Residents in Newcastle's inner suburbs will pay a higher share of the city's rates burden this year after above-average growth in their land values.
Newcastle West (52 per cent), Newcastle East (44 per cent), Newcastle (41 per cent) and Maryville (30 per cent) land values increased by more than double the city-wide average of 14.13 per cent between the NSW Valuer General's 2016 valuations and the latest July 2019 pre-coronavirus assessment on which the next three years' rates will be based.
A suburb-by-suburb breakdown of land-value rises provided by City of Newcastle shows the expanding western suburb of Fletcher, at 26 per cent, completed the top five growth areas.
Inner suburbs The Junction (24 per cent), Wickham (23 per cent) and Cooks Hill (23 per cent) were also in the top eight for land-value increases.
Stockton (21 per cent) and Adamstown Heights (20 per cent) rounded out the top 10.
At the other end of the scale, land values in Birmingham Gardens grew only 0.3 per cent between 2016 and 2019, and Rankin Park, Tarro, Elermore Vale and Black Hill had rises below 4 per cent.
The Valuer General found land values in fashionable Merewether grew 13 per cent, just below the city average, across the three years.
The rural hamlet of Martinsville, west of Cooranbong, enjoyed the biggest rise in the Lake Macquarie local government area at 30 per cent, followed by Bolton Point (29 per cent), Wyee (28 per cent), Freemans Waterhole (27 per cent) and Jewells (25 per cent).
The average land-value rise in Lake Macquarie was 14.99 per cent.
Suburbs which have experienced an above-average rise in land values will pay a higher share of total rates when the first 2020-21 notices go out in July.
"As there is a significant range in valuation changes, individual properties could vary substantially in rates payable," City of Newcastle's draft 2020-21 budget says.
Lake Macquarie's Pinny Beach had a 3.6 per cent drop in land values from 2016 to 2019, according to the Valuer General's valuations, but neighbouring Caves Beach was one of the top performers with a rise of 24 per cent.
Rankin Park values fell 0.4 per cent, and Booragul, New Lambton Heights and Seahampton rounded out the Lake bottom five with rises of less than 2 per cent.
Newcastle and Lake Macquarie rate notices will comprise a base rate of $795 and $747 respectively plus an amount based on land value.
The average rate bill in Newcastle in 2020-21 will be $1960, including $1586 in rates plus a waste charge of $374.
The average rate in Lake Macquarie will be $1946, comprising rates of $1495 and a $451 waste levy.
Maitland Council will have the highest average rates in the Hunter at $2207 in 2020-21, the final year of a seven-year stretch in which it has been allowed to hike its total rates income by 7.25 per cent annually.
Lake Macquarie, Newcastle and most other NSW councils will raise their total rates revenue by the maximum 2.6 per cent allowed by the Independent Pricing and Regulatory Tribunal.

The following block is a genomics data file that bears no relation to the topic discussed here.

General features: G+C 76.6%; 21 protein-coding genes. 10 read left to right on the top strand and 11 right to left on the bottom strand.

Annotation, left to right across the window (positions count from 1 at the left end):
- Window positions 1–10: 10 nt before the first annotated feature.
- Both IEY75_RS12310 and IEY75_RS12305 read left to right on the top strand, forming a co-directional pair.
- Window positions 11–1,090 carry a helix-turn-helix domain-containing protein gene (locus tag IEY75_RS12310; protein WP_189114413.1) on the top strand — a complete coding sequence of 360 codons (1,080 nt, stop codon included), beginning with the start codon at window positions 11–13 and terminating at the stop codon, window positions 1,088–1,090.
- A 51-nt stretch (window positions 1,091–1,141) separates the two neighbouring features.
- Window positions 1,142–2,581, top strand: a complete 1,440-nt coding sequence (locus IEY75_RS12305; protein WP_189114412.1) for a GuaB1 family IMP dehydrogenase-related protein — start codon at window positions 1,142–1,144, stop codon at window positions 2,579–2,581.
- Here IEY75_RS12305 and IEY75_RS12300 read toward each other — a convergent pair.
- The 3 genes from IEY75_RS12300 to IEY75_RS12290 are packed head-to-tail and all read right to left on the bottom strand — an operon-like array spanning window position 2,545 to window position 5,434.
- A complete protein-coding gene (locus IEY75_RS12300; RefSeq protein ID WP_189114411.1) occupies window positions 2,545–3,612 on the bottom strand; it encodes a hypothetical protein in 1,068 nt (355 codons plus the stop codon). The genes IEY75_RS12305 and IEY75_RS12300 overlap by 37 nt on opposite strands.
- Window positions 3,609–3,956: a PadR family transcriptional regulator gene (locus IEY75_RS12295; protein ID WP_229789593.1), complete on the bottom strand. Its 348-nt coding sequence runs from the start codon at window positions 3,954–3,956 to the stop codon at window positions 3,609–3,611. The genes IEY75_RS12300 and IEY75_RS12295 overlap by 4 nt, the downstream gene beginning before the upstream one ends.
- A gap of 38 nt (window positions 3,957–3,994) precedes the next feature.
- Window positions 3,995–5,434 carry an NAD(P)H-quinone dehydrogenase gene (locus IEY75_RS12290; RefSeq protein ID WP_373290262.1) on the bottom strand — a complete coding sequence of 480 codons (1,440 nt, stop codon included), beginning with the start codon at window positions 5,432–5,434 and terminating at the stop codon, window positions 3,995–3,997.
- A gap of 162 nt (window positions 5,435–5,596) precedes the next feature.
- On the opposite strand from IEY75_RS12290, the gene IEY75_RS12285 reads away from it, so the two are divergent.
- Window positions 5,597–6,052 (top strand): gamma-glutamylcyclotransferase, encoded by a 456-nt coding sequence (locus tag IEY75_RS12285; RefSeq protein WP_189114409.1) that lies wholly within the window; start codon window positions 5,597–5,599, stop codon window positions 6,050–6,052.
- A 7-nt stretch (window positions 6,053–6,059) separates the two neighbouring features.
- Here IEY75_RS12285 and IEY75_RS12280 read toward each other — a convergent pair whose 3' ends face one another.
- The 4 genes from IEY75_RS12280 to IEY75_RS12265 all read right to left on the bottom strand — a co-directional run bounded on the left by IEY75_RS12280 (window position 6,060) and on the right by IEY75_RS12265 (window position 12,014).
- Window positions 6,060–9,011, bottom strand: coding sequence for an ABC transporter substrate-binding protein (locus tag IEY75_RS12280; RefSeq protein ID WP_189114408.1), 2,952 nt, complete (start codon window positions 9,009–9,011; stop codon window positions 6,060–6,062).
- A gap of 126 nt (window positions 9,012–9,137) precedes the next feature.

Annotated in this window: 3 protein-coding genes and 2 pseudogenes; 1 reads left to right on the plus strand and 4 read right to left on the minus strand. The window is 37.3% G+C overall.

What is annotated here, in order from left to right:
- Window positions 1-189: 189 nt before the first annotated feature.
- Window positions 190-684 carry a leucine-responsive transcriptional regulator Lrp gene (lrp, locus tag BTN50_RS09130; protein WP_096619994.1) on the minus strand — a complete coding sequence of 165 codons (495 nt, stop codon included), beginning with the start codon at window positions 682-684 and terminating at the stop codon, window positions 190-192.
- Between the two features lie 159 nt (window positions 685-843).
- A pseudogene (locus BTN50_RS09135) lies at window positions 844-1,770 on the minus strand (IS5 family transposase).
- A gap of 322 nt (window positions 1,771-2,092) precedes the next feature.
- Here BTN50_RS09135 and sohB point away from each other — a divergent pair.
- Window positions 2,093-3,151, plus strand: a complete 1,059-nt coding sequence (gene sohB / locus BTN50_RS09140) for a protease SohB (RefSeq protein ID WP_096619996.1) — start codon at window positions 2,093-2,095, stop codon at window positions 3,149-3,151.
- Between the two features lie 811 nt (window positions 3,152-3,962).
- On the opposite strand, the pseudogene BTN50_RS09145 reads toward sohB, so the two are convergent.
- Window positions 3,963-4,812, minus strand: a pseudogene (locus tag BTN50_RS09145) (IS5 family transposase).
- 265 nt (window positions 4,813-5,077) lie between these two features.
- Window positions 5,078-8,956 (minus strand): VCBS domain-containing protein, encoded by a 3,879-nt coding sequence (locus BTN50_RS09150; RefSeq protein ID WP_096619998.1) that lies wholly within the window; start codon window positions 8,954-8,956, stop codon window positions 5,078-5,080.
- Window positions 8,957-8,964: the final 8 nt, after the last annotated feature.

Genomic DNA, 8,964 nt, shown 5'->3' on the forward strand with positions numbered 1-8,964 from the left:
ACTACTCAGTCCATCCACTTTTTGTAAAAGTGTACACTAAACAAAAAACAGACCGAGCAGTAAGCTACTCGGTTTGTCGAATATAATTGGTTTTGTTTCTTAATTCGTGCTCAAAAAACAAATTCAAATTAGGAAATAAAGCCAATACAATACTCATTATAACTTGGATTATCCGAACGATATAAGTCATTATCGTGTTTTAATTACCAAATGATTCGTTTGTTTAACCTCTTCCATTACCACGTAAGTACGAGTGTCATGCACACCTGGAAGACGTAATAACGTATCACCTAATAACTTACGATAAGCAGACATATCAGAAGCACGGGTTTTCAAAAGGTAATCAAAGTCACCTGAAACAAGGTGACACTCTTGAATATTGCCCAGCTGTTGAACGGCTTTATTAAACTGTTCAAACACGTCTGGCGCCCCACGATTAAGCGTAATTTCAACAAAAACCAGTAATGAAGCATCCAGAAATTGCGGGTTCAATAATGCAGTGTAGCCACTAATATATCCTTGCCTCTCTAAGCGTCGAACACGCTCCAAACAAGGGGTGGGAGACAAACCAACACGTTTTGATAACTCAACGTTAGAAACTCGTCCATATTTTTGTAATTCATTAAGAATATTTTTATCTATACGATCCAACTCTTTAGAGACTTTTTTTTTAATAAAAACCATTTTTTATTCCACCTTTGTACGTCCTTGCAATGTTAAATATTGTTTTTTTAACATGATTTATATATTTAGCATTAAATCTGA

A valuation report prepared for the Valuer General by consultants Preston Rowe Paterson found a fall of 7 per cent in the total value of residential land in Newcastle from 2018 to 2019 after a 22.8 per cent gain across the previous two years.
"The value decreases were generally consistent across most areas and classes of residential property in the local government area aside from larger residential lots capable of density development," PRP's report said.
"Fletcher also varied from the general trend, with steady values supported by ongoing demand for new land releases."
The total value of residential land in Lake Macquarie fell 4.6 per cent between 2018 and 2019 after jumping 19.1 per cent in the two preceding years.
PRP chief executive officer Bob Dupont said the sharper land-value rises in inner Newcastle reflected a move towards higher-density living.
"They no longer put a house on 600 square metres; they lop it in two and you've got two houses," he said.
"It's also a factor that as people's wealth increases they like to live in the more prestigious areas. They just pay more."
Mr Dupont said Bar Beach, where land values rose 17 per cent in three years, had "become the area" for high property prices.
While you're with us, did you know the Newcastle Herald offers breaking news alerts, daily email newsletters and more? Keep up to date with all the local news - sign up here
IN THE NEWS:
- Lions attack Shoalhaven zookeeper, woman in critical condition
- Approved 13-bedroom house not to be used for short-term letting
- Newcastle mum Cassie Johnston in the fight of her life as she battles clear cell sarcoma
- Hunter Indigenous leaders say still a fair way to go on road to reconciliation
- Newcastle art gallery, libraries start to reopen but museum stays shut
- Opinion: Through sands of time, the evidence is clear on Stockton Beach